The Future of Physical Therapy
The Right Care at the Right Time, in the Right Way
By Jerry L. Henderson, PT*
People ask me all the time what I see as the future of physical therapy (PT). On a rainy, early morning while waiting in line at my favorite coffee house, I envision a future where my mocha raspberry Frappuccino is delivered by drone to my patio before I even open my laptop. In this future, politicians and payers aren’t playing whack-a-mole with the health care of the American people; instead, the issue of how to pay for health care has been resolved so everyone can receive and afford the care they need.
In this future, opioids aren’t the first thing doctors and patients turn to for managing pain, and surgeons’ licenses can be suspended for performing surgery on a patient with nonspecific, chronic low back pain. Instead, care providers and patients all understand how therapy can lead to less reliance on opioids, fewer surgeries, better outcomes, happier patients, and lower costs.
In the future, thanks to technologies like electronic medical record (EMR) systems and patient engagement and care coordination tools, I’ll be able to be more productive and responsive to my patients. In essence, it will be easier for me to deliver the right care, at the right time, in the right way to my clients. I won’t be isolated from other caregivers and can coordinate with them in real time to ensure patients are receiving the care they need at the right cost. Plus, technology will allow my patients to engage more than ever in their care, which growing evidence shows leads to better outcomes—and again, happier patients.
These may seem like wistful musings, but most of it isn’t that far-fetched or too distant in the future. I’m optimistic for a golden age of physical therapy. In fact, here are some of the things I see in the not so far off future that could help us all.
PT Will Continue to Grow
This is not exactly a bold prediction: Experts agree that the demand for our services will continue to increase due in part to aging baby boomers. In fact, employment of physical therapists is projected to grow 34 percent from 2014 to 2024, according to the Bureau of Labor Statistics. This is much faster than the average for all occupations. Even if new people join our profession, there is no way that we will be able to keep up with increasing demand without dramatic improvements in how efficiently we can provide care.
PT Will Get Its Due
Physical therapy is getting increased recognition as a provider of real value. As we shift toward alternative payment models and away from fee for service, providing effective, evidence-based physical therapy will be a key to success in many of these models.
Value-Based Care Will be for Real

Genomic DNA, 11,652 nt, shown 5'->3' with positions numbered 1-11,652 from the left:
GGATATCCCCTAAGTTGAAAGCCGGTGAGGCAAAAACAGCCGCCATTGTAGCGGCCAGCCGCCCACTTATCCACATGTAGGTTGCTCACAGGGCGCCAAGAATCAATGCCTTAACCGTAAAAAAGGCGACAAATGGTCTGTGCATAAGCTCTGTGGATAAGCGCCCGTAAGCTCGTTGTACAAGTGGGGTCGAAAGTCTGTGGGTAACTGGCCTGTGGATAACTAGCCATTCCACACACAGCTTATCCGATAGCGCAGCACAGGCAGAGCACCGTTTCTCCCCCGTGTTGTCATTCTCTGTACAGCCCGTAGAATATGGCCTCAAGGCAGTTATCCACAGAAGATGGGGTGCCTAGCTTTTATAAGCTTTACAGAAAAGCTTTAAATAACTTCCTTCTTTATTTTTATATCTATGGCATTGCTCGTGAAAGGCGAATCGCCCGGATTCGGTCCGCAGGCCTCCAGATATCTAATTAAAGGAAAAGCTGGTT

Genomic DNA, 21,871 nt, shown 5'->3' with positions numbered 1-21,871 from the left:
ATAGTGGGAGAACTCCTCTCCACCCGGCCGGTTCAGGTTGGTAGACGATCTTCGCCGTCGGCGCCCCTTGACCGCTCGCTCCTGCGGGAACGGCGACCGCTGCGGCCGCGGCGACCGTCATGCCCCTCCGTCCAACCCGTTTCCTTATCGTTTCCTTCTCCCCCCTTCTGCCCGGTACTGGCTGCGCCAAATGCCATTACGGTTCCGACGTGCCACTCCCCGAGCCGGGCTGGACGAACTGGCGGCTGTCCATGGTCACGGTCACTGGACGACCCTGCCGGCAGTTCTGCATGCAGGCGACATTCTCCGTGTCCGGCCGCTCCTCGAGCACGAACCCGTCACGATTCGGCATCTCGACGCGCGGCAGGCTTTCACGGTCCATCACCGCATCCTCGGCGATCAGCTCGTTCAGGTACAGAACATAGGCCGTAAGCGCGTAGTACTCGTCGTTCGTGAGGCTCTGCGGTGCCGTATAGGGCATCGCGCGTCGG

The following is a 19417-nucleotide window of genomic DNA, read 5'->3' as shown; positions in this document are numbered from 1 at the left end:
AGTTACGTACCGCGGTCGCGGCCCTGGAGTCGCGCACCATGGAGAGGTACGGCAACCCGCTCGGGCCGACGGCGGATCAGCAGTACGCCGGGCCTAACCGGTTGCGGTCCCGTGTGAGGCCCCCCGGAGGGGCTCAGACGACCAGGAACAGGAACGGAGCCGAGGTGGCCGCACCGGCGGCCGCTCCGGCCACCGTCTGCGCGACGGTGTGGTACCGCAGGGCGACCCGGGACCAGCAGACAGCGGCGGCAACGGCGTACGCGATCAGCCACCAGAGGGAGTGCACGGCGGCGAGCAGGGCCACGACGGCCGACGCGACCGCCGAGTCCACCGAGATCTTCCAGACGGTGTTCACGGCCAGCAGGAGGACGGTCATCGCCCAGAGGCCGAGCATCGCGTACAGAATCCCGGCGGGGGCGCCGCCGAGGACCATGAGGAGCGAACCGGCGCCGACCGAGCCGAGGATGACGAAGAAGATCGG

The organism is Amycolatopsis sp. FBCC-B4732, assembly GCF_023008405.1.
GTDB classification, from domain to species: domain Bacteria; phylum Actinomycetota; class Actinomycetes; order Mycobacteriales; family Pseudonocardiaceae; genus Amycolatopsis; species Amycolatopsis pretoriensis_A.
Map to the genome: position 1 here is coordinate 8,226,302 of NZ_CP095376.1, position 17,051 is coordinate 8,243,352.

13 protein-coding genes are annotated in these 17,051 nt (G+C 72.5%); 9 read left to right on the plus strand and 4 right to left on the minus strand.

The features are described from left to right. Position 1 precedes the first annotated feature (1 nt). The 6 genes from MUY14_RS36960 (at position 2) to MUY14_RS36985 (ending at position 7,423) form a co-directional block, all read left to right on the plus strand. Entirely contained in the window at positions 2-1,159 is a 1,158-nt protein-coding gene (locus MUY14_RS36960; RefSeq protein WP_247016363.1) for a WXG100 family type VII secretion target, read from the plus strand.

The transition to value is happening, and the pace of the change is accelerating. You need to look no further than the 32 November/December 2017 Centers for Medicare & Medicaid Innovation page to get a good idea of what the future holds.
EMR Systems Will Integrate Interoperability
Interoperability of EMR systems has been a long-standing promise that has yet to be fully realized. In a value-based world, there will be more incentives for system interoperability. Plus, with a large portion of our population receiving their care from more than one provider, physician, or type of location, the promise of interoperability between EMRs has the chance to transform health care. Interoperability will enable us to break down health care data silos and truly support patient-centered care across the care continuum.
Technology Will Enable Patient-Centered Care
Related to the increasing demand for our services, telehealth technology and the Internet of things will allow us to more easily monitor patient adherence to, and progress on, their plan of care. Not only will this allow us to remain connected to patients between visits, but it will also enable us to effectively manage a population of patients at lower costs. Advancements in mobile applications and wearables will take off, making it easier for patients to actively participate in their care outside the office while simultaneously providing therapists more accurate and complete data to remotely monitor progress and make care decisions.
Improved Communication Will Foster Patient Engagement and Care Coordination
Working effectively in this new paradigm will require effective patient engagement and coordination of a patient’s care across care silos. Secure, instant communication with all the stakeholders (patient, family, other providers, payers) will become critical.
Jerry L. Henderson, PT, is vice president of clinical strategy at Clinicient. He can be reached at JHenderson@clinicient.com.
* The author has a vested interest in the subject of this article.